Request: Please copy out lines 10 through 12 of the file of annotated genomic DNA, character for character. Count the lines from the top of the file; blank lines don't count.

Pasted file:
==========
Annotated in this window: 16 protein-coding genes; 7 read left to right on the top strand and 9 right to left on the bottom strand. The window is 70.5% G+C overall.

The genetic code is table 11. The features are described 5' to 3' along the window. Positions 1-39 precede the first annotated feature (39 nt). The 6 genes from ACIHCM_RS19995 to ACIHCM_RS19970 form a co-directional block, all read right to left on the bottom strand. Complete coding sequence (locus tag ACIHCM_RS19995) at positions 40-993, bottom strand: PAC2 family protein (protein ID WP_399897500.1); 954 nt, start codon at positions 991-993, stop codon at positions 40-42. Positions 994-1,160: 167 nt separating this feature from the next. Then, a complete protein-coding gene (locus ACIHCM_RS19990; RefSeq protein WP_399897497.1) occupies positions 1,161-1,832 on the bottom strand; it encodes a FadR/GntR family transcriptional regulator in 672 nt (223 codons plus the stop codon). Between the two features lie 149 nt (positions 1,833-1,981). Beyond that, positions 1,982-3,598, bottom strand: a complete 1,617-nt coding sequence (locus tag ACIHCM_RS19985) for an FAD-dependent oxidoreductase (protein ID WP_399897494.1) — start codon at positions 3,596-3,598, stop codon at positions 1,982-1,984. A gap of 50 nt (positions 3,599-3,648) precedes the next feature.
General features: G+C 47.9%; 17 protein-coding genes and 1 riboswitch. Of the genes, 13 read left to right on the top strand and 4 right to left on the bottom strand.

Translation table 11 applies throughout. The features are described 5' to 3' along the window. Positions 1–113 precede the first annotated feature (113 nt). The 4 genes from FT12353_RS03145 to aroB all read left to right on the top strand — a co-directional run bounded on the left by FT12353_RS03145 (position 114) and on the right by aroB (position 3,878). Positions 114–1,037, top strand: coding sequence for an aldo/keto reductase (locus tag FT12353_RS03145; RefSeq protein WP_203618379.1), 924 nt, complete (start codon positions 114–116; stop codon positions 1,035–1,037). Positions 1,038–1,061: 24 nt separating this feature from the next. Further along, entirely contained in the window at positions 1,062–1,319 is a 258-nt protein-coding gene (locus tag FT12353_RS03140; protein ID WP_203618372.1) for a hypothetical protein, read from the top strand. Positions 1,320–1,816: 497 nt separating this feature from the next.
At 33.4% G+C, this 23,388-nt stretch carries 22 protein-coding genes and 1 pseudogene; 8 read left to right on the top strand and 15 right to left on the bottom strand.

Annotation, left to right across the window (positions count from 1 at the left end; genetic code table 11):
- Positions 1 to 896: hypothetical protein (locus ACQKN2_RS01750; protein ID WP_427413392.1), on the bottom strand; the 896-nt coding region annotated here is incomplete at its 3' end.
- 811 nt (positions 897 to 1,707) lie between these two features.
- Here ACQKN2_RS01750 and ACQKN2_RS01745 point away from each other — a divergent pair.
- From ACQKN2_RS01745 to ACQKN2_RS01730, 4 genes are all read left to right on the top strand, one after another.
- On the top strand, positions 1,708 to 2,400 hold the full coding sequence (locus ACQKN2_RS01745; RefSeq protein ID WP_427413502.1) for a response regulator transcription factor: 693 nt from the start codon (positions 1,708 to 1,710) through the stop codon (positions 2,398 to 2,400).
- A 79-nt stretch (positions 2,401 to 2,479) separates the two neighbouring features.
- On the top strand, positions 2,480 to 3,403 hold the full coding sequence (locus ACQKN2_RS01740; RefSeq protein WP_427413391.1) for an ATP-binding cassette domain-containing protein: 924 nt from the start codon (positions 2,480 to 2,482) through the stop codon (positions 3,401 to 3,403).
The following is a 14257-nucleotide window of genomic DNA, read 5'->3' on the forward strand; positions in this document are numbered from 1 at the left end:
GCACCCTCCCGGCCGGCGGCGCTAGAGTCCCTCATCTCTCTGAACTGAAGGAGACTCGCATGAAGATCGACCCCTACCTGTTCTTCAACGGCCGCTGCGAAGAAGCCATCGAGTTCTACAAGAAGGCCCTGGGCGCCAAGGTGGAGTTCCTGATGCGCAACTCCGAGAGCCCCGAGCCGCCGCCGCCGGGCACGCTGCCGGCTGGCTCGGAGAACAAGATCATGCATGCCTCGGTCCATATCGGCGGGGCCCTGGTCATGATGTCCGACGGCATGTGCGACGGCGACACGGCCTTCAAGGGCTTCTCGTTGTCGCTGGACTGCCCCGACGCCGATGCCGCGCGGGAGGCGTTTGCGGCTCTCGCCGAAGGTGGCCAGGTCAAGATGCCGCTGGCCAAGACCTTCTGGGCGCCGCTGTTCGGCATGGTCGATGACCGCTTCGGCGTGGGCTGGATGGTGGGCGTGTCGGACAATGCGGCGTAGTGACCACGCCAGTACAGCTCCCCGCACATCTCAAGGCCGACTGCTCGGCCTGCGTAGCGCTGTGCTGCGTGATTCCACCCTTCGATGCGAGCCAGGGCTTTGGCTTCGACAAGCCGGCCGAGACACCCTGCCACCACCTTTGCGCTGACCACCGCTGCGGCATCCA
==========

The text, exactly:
- From ACQKN2_RS01745 to ACQKN2_RS01730, 4 genes are all read left to right on the top strand, one after another.
- On the top strand, positions 1,708 to 2,400 hold the full coding sequence (locus ACQKN2_RS01745; RefSeq protein ID WP_427413502.1) for a response regulator transcription factor: 693 nt from the start codon (positions 1,708 to 1,710) through the stop codon (positions 2,398 to 2,400).
- A 79-nt stretch (positions 2,401 to 2,479) separates the two neighbouring features.